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Cannes Film Festival

Cannes Film Festival: seven decades of stars

It’s probably the most prominent film festival in the world and its more than seventy years of history prove it. Since its beginnings, The Cannes International Film Festival has marked the history of seventh art for the creativity of its competitors, its glamour and scandals.

Despite being officially created in 1939, its origins can be tracked to the beginnings of that decade. Even more surprising, the first edition just happened in 1947.

But let’s start with the beginnings. In the first years of the 30s, politics were influencing the final jury’s decisions in the Venice festival, giving advantage to films in which viewers and politicians could see a wink to Benito Mussolini’s fascism politics.

Consequently, French and American filmmakers decided to promote the idea of creating a new festival in which art would be awarded, independent of any political influence. Thus, two cities were offered to host the event: Cannes and Biarritz. At the end, the elected was the first one.

Louis Lumiere

Louis Lumiere

Everything was running smoothly and the date for the first edition was chosen to be in September of 1939, but suddenly happened what everyone feared in Europe: Hitler finally invaded Poland and the World War II started, delaying the festival until 1947 when the conflict was over. In that first edition, Luis Lumiere, one of the fathers of the cinematography, was chosen as the president of the jury.

Throughout the years, The Cannes Film Festival has witnessed small but substantial changes, among them, the designation of the Golden Palms the highest prize given in the festival. The decision was keenly supported by the prominent French artist Suzaanne Lazon.

In the 60s, the festival was well established and recognized amongst the most important in the world, having awarded filmmakers such as Luis Buñuel and Federico Fellini. A decade later, the selection format for competing movies changed. Before, every country was autonomous to choose the film to represent the nation. After the change, the festival’s directives were the ones who selected the films taking part in the competition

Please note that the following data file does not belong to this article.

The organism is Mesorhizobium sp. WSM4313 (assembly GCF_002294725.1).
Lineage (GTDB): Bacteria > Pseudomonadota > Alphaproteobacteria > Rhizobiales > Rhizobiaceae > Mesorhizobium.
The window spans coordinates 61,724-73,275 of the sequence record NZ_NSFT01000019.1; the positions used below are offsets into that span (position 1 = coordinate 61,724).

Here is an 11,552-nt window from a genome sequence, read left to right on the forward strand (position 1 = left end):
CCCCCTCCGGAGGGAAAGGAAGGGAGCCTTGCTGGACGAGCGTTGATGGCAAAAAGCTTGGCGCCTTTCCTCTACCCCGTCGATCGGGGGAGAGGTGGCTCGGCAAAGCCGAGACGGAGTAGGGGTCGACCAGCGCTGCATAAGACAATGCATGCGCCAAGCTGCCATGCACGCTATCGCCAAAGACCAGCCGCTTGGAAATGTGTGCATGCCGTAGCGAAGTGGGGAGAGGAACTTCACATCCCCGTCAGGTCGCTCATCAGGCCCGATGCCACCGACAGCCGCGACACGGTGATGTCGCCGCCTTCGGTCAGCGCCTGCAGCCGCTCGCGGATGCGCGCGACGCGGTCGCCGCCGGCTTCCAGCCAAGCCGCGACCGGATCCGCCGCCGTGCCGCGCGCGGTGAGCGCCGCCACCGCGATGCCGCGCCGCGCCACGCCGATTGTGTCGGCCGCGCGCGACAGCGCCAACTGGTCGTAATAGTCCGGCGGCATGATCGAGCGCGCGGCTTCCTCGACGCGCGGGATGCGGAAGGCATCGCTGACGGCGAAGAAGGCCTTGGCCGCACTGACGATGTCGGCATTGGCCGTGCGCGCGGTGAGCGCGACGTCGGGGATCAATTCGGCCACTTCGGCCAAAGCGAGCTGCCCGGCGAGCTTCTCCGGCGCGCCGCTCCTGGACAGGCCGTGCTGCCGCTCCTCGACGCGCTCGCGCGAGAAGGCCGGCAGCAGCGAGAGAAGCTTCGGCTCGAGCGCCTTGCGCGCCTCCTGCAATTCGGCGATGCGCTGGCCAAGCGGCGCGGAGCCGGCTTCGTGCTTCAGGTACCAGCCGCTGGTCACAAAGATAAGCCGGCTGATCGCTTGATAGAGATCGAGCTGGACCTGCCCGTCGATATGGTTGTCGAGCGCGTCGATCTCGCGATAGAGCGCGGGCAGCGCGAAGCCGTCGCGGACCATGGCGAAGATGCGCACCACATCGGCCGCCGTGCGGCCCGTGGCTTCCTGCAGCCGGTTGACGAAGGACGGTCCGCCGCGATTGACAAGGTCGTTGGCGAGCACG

With the new format, directors such as Martin Scorcese, Francis Ford Coppola and Ridley Scott, were awarded with Golden Palms.

In the 60s, the festival was well established and recognized amongst the most important in the world, having awarded filmmakers such as Luis Buñuel and Federico Fellini. A decade later, the selection format for competing movies changed. Before, every country was autonomous to choose the film to represent the nation. After the change, the festival’s directives were the ones who selected the films taking part in the competition

With the new format, directors such as Martin Scorcese, Francis Ford Coppola and Ridley Scott, were awarded with Golden Palms.

The Golden Palms

It’s the award every filmmaker would love to win, for what it represents within the industry and out of it. But many of us ask what does The Golden Palm represent? Why a golden palm? The answer isn’t as difficult as it appears to be.

The highest prize in The Cannes International Film Festival is The Golden Palm as a tribute to the city’s coat of arms, in which a palm is represented. The award design has changed throughout the years as well as its status as the highest award given in the festival.

Thus, created in 1955, The Golden Palm was the highest honour given until it had to be changed in 1964 due to legal restrictions. From that year and until 1975 the main award the jury gave to competitors was the Grand Prix. However, The Golden Palm returned to become the most important prize and the symbol of the festival.

Top 5 scandals in Cannes Film Festival

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The Golden Palm

The Golden Palm Award

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